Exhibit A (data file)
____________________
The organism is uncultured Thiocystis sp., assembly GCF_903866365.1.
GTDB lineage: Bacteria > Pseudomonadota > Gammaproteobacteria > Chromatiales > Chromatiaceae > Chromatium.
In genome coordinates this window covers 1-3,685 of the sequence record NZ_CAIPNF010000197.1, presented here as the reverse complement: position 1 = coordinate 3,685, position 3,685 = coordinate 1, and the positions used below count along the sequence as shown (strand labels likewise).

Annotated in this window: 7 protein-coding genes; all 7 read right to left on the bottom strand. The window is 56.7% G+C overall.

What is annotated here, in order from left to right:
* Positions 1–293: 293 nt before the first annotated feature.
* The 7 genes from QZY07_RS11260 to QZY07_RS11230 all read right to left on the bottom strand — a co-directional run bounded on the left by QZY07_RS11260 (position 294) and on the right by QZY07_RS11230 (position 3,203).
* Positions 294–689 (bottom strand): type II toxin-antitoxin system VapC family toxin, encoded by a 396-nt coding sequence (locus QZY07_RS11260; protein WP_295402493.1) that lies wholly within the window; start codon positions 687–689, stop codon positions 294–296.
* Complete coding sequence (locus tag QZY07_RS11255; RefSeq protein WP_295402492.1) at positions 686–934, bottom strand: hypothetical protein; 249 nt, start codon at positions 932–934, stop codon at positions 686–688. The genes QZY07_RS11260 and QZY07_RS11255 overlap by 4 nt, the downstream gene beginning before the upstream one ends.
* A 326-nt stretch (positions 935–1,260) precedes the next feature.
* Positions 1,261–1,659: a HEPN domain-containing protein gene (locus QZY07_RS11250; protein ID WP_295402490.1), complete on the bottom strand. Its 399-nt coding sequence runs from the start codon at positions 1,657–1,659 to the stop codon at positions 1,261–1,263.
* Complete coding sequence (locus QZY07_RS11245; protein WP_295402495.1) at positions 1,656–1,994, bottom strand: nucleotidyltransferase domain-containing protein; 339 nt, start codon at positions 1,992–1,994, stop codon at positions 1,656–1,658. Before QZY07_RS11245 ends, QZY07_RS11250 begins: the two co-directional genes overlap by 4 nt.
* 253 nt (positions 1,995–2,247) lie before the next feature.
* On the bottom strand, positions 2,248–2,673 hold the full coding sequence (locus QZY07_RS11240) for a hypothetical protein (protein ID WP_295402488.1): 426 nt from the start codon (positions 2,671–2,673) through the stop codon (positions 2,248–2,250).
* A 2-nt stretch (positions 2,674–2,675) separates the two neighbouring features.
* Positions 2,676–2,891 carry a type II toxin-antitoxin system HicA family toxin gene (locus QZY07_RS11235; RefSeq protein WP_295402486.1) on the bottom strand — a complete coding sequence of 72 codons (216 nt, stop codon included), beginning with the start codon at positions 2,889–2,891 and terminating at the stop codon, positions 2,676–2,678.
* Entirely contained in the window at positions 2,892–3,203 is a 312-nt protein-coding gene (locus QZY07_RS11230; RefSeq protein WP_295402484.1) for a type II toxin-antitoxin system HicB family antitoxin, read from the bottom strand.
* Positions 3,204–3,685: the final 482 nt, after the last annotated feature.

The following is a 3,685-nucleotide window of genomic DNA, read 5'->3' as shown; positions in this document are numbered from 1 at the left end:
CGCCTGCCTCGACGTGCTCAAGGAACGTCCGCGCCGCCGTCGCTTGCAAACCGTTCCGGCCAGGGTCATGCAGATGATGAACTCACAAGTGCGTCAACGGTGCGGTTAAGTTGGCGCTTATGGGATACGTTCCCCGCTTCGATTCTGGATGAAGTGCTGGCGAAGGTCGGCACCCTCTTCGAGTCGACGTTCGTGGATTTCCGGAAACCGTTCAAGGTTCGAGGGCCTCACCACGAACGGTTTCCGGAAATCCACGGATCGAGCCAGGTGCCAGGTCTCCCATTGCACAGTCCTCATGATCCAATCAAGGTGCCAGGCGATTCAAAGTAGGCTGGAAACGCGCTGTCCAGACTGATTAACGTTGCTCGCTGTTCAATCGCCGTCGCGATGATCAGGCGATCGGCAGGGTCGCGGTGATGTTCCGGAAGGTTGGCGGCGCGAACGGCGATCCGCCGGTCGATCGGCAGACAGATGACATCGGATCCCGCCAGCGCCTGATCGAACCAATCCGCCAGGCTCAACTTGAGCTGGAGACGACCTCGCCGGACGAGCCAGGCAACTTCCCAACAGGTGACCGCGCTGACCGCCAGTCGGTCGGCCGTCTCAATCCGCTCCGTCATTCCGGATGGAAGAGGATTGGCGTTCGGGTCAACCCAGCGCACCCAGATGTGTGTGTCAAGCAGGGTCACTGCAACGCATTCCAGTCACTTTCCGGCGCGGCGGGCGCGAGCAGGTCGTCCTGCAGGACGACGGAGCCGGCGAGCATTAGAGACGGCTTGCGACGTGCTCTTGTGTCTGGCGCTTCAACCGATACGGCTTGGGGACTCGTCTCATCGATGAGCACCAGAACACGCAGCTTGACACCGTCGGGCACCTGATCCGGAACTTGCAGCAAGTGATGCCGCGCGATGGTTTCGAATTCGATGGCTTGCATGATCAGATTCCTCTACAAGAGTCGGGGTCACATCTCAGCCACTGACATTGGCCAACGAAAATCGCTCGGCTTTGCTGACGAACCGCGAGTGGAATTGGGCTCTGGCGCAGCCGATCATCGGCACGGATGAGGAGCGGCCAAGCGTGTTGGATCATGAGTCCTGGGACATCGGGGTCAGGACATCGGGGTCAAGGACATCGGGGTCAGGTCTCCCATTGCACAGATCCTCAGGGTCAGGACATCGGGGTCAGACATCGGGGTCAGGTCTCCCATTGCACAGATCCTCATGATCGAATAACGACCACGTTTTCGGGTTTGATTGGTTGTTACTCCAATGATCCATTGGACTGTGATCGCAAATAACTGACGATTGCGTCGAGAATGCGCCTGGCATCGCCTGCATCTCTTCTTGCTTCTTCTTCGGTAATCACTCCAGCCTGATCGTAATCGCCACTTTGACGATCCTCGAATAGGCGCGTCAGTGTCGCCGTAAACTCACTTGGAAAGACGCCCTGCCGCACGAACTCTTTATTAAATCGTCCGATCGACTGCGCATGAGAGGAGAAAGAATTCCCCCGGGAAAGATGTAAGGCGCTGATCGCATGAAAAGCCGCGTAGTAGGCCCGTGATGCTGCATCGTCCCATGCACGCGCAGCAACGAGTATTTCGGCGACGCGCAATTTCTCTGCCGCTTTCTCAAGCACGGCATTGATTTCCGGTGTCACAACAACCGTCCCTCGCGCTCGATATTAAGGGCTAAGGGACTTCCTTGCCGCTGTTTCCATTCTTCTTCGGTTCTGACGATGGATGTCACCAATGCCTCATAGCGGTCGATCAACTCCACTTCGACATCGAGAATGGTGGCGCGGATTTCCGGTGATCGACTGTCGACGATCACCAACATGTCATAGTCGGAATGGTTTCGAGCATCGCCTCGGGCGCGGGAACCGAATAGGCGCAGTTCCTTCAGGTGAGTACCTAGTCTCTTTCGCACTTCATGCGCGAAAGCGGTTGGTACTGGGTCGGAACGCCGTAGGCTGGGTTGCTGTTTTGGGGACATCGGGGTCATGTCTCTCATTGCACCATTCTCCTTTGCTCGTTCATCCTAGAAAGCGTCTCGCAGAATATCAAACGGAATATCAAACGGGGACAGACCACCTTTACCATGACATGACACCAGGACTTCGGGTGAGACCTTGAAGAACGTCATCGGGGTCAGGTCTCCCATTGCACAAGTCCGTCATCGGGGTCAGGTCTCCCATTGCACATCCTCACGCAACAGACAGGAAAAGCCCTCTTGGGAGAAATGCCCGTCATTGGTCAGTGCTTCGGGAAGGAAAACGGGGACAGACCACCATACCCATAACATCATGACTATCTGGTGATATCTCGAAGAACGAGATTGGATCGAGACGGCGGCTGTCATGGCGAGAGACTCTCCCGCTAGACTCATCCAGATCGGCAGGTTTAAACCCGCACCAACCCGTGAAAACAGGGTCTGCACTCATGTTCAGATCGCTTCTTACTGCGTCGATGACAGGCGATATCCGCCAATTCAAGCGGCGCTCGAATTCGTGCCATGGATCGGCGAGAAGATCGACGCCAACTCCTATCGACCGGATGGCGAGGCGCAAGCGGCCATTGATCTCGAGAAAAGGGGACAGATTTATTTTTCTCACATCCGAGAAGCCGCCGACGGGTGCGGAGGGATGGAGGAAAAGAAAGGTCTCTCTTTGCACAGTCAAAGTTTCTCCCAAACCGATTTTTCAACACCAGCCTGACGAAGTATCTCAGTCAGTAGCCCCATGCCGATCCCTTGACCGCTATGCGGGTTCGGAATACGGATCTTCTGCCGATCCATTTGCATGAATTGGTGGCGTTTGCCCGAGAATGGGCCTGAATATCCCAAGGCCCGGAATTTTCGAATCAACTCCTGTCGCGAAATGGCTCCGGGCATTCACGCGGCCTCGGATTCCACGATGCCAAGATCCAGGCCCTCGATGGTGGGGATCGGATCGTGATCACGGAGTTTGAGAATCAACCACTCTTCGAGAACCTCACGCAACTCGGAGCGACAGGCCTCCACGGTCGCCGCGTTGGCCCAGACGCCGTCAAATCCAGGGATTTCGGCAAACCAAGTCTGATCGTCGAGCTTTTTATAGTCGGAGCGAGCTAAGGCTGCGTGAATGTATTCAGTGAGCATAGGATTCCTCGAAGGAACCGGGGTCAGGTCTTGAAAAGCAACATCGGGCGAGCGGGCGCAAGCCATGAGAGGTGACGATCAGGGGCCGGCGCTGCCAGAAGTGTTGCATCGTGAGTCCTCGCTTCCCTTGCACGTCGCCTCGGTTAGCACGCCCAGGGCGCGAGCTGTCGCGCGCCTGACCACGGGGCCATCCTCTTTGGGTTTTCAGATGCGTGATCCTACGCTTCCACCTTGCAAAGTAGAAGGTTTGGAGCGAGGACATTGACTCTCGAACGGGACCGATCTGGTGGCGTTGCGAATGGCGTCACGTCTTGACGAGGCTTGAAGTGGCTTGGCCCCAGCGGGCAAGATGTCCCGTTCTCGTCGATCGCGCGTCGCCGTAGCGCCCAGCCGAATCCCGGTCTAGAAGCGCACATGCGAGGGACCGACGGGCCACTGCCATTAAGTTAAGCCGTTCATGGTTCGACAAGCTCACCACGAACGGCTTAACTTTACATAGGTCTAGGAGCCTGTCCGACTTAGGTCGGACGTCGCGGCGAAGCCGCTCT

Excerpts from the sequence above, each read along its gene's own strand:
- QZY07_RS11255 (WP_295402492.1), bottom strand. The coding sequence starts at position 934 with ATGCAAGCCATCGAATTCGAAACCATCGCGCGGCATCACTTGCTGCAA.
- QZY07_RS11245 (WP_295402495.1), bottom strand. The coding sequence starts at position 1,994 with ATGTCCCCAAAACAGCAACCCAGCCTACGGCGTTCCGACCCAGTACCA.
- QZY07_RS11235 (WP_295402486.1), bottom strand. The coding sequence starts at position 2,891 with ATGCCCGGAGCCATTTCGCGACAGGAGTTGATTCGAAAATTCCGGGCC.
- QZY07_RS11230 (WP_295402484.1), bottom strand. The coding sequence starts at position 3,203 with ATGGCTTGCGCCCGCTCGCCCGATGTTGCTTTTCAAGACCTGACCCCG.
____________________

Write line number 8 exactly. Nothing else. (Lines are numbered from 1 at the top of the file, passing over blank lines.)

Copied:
* Positions 294–689 (bottom strand): type II toxin-antitoxin system VapC family toxin, encoded by a 396-nt coding sequence (locus QZY07_RS11260; protein WP_295402493.1) that lies wholly within the window; start codon positions 687–689, stop codon positions 294–296.